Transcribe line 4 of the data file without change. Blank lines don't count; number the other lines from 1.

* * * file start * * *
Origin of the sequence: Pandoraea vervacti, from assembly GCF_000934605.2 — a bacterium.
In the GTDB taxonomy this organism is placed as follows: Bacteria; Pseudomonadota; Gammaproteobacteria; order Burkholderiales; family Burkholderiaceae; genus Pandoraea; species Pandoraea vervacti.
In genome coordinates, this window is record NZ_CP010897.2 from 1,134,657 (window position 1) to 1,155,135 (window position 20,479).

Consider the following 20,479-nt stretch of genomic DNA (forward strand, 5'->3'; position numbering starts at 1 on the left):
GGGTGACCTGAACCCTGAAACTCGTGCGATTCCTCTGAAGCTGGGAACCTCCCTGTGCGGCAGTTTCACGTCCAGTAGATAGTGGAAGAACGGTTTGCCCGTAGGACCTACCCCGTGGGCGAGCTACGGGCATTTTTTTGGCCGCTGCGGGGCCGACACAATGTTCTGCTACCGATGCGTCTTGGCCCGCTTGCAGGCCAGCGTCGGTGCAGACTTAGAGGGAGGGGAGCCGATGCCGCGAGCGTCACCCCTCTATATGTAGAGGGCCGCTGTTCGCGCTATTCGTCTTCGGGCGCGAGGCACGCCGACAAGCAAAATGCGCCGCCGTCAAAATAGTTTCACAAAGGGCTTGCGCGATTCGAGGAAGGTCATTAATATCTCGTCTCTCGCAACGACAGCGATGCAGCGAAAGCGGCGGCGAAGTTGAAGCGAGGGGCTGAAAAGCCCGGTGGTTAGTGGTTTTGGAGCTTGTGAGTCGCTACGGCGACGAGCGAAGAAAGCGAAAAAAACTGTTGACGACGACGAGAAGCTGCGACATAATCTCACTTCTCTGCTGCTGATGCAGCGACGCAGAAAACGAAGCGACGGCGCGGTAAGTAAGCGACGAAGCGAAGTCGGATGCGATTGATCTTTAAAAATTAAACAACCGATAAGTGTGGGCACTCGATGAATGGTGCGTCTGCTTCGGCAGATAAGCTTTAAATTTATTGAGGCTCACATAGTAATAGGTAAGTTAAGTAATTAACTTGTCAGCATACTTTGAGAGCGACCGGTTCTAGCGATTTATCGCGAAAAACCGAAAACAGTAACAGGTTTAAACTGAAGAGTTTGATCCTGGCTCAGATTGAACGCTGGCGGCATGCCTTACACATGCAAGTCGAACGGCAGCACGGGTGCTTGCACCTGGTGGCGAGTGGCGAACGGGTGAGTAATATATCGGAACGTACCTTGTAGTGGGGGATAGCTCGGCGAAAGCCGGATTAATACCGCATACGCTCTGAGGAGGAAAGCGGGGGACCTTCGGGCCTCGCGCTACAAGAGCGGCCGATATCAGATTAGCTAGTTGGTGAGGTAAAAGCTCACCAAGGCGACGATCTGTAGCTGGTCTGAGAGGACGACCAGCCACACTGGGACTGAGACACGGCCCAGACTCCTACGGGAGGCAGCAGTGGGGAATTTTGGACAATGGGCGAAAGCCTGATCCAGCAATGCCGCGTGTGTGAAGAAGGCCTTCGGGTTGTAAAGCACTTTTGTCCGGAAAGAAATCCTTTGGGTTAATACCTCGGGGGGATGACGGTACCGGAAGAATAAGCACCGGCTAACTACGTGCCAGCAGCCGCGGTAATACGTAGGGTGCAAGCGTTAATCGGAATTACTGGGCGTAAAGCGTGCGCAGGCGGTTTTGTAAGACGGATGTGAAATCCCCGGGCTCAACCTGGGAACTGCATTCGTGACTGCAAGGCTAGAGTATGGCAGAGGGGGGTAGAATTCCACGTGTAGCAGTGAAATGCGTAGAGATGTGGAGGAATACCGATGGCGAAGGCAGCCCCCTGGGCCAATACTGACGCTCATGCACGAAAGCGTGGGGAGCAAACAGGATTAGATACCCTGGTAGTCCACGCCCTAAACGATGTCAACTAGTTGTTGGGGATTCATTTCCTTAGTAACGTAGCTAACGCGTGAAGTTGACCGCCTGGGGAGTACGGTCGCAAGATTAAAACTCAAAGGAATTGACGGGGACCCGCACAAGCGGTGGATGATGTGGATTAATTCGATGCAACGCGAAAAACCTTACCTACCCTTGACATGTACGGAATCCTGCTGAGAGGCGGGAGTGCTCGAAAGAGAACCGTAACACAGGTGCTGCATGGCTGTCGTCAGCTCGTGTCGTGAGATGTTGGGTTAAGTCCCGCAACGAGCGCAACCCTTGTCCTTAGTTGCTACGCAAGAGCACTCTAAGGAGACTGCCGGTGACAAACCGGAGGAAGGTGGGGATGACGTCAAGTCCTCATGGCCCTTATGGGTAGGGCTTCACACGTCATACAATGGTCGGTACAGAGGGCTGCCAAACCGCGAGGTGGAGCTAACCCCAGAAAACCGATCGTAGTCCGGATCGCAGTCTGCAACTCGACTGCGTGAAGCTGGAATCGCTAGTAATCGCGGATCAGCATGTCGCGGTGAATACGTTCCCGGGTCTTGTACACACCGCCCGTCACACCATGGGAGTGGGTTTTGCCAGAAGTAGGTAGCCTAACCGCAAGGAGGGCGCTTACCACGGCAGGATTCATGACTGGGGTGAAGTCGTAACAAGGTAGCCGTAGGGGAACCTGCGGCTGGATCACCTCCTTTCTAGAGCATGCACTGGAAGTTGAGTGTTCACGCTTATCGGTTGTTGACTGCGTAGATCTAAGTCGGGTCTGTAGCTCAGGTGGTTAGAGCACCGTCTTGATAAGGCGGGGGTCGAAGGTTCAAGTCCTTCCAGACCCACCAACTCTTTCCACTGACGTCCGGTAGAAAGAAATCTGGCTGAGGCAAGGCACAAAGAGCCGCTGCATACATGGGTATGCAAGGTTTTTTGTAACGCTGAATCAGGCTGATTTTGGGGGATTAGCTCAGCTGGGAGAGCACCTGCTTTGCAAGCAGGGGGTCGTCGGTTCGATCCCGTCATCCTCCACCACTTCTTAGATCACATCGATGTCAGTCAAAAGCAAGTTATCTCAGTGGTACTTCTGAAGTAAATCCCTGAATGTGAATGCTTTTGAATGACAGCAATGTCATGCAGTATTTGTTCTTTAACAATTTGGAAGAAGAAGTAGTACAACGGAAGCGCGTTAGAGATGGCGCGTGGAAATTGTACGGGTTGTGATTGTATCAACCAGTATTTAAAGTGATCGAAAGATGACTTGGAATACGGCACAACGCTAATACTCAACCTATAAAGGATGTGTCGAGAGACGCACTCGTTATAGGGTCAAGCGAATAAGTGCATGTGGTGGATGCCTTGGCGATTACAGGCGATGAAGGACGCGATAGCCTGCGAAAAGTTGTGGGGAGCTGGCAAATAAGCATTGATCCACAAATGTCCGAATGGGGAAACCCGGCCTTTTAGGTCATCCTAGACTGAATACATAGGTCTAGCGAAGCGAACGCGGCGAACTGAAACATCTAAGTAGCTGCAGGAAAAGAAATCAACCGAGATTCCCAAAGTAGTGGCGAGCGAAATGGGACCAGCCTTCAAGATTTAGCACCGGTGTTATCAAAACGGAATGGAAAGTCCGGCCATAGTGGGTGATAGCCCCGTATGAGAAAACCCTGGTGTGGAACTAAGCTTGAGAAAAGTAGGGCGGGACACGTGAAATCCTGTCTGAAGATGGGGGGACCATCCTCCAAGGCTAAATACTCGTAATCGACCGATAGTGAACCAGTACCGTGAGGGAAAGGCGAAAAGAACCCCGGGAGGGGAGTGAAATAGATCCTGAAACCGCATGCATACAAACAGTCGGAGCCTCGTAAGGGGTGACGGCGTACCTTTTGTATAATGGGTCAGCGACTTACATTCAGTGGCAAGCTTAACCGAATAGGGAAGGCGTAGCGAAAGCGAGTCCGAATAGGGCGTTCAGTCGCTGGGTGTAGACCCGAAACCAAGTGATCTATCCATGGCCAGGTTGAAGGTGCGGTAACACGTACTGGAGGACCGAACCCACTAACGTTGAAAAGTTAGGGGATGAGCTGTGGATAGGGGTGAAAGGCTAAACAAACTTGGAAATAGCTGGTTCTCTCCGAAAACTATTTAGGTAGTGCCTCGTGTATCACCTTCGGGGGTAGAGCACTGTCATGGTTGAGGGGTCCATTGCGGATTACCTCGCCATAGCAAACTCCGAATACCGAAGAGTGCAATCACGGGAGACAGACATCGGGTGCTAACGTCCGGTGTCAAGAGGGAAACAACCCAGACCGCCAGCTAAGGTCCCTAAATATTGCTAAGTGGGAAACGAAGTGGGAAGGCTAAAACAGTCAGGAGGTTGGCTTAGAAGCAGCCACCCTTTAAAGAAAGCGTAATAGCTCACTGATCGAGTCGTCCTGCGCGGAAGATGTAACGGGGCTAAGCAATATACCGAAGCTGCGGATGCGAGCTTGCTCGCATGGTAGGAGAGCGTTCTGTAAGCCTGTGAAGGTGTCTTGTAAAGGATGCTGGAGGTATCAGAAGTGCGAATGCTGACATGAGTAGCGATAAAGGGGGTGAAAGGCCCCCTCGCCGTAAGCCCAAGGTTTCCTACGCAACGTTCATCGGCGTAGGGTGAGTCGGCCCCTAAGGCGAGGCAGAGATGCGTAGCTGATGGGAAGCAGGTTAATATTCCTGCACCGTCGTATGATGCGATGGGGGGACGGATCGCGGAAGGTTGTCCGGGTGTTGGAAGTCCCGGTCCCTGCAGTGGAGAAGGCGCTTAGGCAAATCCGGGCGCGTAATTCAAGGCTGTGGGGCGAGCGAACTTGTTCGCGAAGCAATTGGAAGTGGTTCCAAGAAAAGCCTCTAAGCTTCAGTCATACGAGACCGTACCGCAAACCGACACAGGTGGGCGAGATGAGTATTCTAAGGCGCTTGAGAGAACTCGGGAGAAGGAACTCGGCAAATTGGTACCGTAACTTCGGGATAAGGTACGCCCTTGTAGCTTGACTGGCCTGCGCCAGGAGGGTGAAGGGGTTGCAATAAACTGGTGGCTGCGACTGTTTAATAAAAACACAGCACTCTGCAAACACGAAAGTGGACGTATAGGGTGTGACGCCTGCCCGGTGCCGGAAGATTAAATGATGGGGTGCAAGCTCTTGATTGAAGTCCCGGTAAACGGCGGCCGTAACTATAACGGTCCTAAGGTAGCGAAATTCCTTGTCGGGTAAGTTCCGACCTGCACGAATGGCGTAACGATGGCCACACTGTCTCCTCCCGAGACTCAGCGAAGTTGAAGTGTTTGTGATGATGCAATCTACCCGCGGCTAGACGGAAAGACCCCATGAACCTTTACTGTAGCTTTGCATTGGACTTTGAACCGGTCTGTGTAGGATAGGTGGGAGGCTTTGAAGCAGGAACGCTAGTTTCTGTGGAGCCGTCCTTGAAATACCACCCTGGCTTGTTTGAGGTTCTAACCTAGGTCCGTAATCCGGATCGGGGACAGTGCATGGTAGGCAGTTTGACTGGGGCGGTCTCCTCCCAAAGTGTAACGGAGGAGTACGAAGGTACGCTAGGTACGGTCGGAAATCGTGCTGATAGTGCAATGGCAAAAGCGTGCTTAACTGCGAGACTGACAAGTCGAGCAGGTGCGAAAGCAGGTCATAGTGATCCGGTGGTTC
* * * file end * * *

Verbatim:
Consider the following 20,479-nt stretch of genomic DNA (forward strand, 5'->3'; position numbering starts at 1 on the left):